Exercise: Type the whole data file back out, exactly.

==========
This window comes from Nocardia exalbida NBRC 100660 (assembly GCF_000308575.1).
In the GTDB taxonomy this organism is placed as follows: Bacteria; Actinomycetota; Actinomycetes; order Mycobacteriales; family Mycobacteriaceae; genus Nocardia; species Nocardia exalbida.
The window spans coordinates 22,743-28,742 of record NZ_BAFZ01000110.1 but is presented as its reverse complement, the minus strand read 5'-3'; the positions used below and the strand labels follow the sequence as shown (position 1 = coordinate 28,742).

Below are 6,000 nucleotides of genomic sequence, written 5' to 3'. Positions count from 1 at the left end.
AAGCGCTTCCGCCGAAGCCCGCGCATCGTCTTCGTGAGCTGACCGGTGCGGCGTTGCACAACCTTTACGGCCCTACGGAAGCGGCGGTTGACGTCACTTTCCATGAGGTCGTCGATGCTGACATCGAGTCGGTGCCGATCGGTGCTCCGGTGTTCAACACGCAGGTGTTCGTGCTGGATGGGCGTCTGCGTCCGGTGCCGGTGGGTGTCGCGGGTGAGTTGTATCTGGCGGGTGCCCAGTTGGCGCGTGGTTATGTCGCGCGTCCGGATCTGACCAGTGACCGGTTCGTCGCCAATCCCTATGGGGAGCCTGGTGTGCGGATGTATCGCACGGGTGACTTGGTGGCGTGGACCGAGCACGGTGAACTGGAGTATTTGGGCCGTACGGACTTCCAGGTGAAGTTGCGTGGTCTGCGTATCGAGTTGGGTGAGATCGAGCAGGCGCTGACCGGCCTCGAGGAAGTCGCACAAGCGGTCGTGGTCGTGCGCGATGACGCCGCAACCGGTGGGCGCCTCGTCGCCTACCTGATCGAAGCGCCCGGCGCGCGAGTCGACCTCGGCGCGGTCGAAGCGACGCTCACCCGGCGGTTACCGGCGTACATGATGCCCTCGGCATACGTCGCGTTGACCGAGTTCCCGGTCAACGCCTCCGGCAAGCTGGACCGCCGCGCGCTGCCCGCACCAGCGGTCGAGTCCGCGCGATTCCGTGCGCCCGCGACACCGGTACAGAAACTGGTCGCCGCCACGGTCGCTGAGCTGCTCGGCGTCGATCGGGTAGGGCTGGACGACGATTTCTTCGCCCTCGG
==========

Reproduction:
This window comes from Nocardia exalbida NBRC 100660 (assembly GCF_000308575.1).
In the GTDB taxonomy this organism is placed as follows: Bacteria; Actinomycetota; Actinomycetes; order Mycobacteriales; family Mycobacteriaceae; genus Nocardia; species Nocardia exalbida.
The window spans coordinates 22,743-28,742 of record NZ_BAFZ01000110.1 but is presented as its reverse complement, the minus strand read 5'-3'; the positions used below and the strand labels follow the sequence as shown (position 1 = coordinate 28,742).

Below are 6,000 nucleotides of genomic sequence, written 5' to 3'. Positions count from 1 at the left end.
AAGCGCTTCCGCCGAAGCCCGCGCATCGTCTTCGTGAGCTGACCGGTGCGGCGTTGCACAACCTTTACGGCCCTACGGAAGCGGCGGTTGACGTCACTTTCCATGAGGTCGTCGATGCTGACATCGAGTCGGTGCCGATCGGTGCTCCGGTGTTCAACACGCAGGTGTTCGTGCTGGATGGGCGTCTGCGTCCGGTGCCGGTGGGTGTCGCGGGTGAGTTGTATCTGGCGGGTGCCCAGTTGGCGCGTGGTTATGTCGCGCGTCCGGATCTGACCAGTGACCGGTTCGTCGCCAATCCCTATGGGGAGCCTGGTGTGCGGATGTATCGCACGGGTGACTTGGTGGCGTGGACCGAGCACGGTGAACTGGAGTATTTGGGCCGTACGGACTTCCAGGTGAAGTTGCGTGGTCTGCGTATCGAGTTGGGTGAGATCGAGCAGGCGCTGACCGGCCTCGAGGAAGTCGCACAAGCGGTCGTGGTCGTGCGCGATGACGCCGCAACCGGTGGGCGCCTCGTCGCCTACCTGATCGAAGCGCCCGGCGCGCGAGTCGACCTCGGCGCGGTCGAAGCGACGCTCACCCGGCGGTTACCGGCGTACATGATGCCCTCGGCATACGTCGCGTTGACCGAGTTCCCGGTCAACGCCTCCGGCAAGCTGGACCGCCGCGCGCTGCCCGCACCAGCGGTCGAGTCCGCGCGATTCCGTGCGCCCGCGACACCGGTACAGAAACTGGTCGCCGCCACGGTCGCTGAGCTGCTCGGCGTCGATCGGGTAGGGCTGGACGACGATTTCTTCGCCCTCGG